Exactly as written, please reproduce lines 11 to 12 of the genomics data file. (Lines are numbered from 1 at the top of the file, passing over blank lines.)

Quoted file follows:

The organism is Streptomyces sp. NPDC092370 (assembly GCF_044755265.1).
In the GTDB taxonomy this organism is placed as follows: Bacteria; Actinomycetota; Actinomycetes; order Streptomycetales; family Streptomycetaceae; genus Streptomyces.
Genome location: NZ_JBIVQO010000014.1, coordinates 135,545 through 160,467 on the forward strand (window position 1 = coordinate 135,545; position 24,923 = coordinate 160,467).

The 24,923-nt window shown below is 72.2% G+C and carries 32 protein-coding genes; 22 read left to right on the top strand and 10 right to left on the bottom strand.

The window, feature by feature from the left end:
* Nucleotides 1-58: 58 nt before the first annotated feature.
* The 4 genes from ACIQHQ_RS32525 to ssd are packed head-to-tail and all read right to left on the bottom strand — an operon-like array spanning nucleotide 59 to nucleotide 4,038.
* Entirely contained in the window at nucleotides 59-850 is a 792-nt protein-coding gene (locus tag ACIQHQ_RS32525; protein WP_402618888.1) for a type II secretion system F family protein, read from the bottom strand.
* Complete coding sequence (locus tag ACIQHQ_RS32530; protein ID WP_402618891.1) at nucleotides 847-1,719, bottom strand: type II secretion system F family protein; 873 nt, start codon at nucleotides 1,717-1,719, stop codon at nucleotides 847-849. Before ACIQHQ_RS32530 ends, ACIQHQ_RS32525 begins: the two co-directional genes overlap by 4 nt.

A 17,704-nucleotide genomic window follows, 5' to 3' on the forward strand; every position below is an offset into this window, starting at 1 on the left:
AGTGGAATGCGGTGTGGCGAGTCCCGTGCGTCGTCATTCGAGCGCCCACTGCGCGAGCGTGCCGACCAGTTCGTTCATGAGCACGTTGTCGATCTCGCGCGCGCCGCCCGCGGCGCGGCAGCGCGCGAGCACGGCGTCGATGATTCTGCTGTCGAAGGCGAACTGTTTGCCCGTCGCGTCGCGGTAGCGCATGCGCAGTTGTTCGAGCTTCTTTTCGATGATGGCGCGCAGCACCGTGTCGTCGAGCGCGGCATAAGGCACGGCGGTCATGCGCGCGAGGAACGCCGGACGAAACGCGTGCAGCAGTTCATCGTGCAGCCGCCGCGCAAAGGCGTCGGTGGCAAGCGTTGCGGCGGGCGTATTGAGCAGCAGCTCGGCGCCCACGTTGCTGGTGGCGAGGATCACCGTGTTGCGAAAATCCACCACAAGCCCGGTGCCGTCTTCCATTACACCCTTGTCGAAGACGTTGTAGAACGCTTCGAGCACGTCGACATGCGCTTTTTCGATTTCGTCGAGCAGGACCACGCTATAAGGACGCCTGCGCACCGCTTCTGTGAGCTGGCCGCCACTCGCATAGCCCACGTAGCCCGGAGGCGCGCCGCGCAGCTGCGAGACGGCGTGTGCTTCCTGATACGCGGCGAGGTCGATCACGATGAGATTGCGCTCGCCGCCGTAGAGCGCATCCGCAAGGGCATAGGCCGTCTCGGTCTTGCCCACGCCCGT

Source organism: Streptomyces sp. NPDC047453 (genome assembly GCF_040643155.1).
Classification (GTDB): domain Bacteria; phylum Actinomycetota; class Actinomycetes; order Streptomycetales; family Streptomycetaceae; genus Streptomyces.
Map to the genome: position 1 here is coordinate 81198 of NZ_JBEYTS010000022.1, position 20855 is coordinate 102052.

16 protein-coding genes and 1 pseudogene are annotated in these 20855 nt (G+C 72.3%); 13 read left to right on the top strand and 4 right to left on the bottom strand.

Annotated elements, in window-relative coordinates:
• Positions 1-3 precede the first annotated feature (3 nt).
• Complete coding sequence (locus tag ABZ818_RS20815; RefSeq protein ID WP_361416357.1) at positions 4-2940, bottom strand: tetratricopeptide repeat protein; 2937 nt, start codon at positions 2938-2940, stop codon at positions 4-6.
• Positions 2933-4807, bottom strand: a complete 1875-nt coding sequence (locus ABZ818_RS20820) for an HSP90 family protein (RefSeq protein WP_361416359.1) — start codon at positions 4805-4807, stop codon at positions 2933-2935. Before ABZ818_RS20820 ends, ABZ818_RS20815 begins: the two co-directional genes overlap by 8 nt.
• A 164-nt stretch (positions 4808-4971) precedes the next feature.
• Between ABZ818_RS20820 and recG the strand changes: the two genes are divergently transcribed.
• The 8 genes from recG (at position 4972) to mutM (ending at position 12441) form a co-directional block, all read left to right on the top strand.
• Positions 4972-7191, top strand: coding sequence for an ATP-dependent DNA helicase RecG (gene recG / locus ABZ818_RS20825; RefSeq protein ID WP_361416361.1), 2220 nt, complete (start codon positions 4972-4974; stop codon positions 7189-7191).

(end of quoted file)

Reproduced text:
AGTGGAATGCGGTGTGGCGAGTCCCGTGCGTCGTCATTCGAGCGCCCACTGCGCGAGCGTGCCGACCAGTTCGTTCATGAGCACGTTGTCGATCTCGCGCGCGCCGCCCGCGGCGCGGCAGCGCGCGAGCACGGCGTCGATGATTCTGCTGTCGAAGGCGAACTGTTTGCCCGTCGCGTCGCGGTAGCGCATGCGCAGTTGTTCGAGCTTCTTTTCGATGATGGCGCGCAGCACCGTGTCGTCGAGCGCGGCATAAGGCACGGCGGTCATGCGCGCGAGGAACGCCGGACGAAACGCGTGCAGCAGTTCATCGTGCAGCCGCCGCGCAAAGGCGTCGGTGGCAAGCGTTGCGGCGGGCGTATTGAGCAGCAGCTCGGCGCCCACGTTGCTGGTGGCGAGGATCACCGTGTTGCGAAAATCCACCACAAGCCCGGTGCCGTCTTCCATTACACCCTTGTCGAAGACGTTGTAGAACGCTTCGAGCACGTCGACATGCGCTTTTTCGATTTCGTCGAGCAGGACCACGCTATAAGGACGCCTGCGCACCGCTTCTGTGAGCTGGCCGCCACTCGCATAGCCCACGTAGCCCGGAGGCGCGCCGCGCAGCTGCGAGACGGCGTGTGCTTCCTGATACGCGGCGAGGTCGATCACGATGAGATTGCGCTCGCCGCCGTAGAGCGCATCCGCAAGGGCATAGGCCGTCTCGGTCTTGCCCACGCCCGT

Source organism: Streptomyces sp. NPDC047453 (genome assembly GCF_040643155.1).